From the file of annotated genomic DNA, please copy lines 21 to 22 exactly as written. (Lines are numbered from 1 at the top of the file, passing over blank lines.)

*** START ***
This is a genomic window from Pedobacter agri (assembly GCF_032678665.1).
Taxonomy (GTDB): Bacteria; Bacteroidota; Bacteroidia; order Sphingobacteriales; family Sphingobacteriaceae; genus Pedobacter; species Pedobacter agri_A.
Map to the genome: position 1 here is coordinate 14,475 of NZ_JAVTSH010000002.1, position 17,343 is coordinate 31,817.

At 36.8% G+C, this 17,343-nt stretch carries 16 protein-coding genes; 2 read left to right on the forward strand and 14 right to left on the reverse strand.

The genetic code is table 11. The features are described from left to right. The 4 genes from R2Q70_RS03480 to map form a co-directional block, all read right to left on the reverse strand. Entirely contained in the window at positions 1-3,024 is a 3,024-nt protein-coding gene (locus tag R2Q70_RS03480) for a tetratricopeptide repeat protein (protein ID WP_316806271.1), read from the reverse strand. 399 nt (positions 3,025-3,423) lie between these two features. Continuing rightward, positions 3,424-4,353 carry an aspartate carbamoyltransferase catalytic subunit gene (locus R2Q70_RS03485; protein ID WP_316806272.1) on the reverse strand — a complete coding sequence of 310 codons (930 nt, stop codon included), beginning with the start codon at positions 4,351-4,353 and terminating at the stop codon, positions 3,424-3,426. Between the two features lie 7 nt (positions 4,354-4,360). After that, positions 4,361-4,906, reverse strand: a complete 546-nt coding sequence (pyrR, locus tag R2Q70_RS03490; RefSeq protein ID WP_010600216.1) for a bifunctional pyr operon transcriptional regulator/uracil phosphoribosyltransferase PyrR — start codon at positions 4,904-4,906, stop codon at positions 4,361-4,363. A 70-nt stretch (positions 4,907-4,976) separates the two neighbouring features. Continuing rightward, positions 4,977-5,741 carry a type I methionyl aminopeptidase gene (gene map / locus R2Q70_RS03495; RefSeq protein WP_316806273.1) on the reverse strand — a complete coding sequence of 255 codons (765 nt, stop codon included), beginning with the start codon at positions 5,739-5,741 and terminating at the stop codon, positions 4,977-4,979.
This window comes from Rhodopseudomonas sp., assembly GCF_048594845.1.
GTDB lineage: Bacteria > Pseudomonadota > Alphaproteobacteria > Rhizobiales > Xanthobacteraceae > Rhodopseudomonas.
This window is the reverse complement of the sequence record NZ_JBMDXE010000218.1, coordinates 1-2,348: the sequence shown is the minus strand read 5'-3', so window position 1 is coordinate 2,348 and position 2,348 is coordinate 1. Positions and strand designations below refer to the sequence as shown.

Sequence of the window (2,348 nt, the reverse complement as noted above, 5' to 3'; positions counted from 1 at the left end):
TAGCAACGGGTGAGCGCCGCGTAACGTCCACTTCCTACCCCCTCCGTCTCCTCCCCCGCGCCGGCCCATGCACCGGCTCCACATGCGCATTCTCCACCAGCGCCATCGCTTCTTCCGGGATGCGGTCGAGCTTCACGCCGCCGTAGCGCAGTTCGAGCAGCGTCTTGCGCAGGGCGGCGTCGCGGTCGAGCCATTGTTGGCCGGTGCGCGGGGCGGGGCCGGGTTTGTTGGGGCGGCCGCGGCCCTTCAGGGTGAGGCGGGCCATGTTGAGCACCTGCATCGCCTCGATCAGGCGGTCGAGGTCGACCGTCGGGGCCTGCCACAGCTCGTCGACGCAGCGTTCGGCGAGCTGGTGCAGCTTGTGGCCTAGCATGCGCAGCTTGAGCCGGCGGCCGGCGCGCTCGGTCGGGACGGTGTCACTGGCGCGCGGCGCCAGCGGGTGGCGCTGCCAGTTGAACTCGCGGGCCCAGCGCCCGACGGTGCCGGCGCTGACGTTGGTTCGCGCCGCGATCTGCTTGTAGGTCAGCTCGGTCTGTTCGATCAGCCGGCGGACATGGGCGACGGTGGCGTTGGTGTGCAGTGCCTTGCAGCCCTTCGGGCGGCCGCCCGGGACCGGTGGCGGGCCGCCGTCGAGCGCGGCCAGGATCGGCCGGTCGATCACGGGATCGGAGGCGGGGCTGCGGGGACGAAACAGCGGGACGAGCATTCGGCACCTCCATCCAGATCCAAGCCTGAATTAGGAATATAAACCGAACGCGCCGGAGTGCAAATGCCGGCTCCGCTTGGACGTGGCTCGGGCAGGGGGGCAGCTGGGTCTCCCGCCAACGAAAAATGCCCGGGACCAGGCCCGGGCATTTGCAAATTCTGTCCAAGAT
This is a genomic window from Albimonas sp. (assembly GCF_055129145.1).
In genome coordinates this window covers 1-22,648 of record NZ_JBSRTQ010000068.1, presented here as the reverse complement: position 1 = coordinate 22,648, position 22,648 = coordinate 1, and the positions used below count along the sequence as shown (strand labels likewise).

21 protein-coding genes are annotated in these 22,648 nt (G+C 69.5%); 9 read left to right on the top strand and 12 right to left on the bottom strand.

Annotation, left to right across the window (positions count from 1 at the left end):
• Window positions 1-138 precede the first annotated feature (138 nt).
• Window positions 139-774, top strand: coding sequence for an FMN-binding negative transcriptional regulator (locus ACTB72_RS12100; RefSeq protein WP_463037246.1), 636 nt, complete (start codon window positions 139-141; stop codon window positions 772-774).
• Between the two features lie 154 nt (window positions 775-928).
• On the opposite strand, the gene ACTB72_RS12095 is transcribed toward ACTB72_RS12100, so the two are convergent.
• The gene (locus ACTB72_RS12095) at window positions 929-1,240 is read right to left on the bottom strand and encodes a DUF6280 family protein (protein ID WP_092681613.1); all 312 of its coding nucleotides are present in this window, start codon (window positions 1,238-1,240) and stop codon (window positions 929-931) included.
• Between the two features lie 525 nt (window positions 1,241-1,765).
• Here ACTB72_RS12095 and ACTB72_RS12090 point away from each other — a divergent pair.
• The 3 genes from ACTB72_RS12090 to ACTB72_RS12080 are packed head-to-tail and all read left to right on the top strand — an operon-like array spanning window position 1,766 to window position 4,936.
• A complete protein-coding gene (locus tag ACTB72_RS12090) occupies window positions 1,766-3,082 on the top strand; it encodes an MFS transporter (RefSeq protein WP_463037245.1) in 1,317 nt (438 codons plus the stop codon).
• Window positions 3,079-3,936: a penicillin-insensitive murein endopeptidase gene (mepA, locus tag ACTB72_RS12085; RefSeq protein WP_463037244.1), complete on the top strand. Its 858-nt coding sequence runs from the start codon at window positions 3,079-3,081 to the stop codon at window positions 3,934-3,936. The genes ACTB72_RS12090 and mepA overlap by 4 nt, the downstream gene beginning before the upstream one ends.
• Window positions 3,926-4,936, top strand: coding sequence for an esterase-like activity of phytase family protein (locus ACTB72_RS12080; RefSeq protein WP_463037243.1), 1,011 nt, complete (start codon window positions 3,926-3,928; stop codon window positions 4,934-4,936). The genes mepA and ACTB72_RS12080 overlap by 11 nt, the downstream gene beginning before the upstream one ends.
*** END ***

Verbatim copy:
• Here ACTB72_RS12095 and ACTB72_RS12090 point away from each other — a divergent pair.
• The 3 genes from ACTB72_RS12090 to ACTB72_RS12080 are packed head-to-tail and all read left to right on the top strand — an operon-like array spanning window position 1,766 to window position 4,936.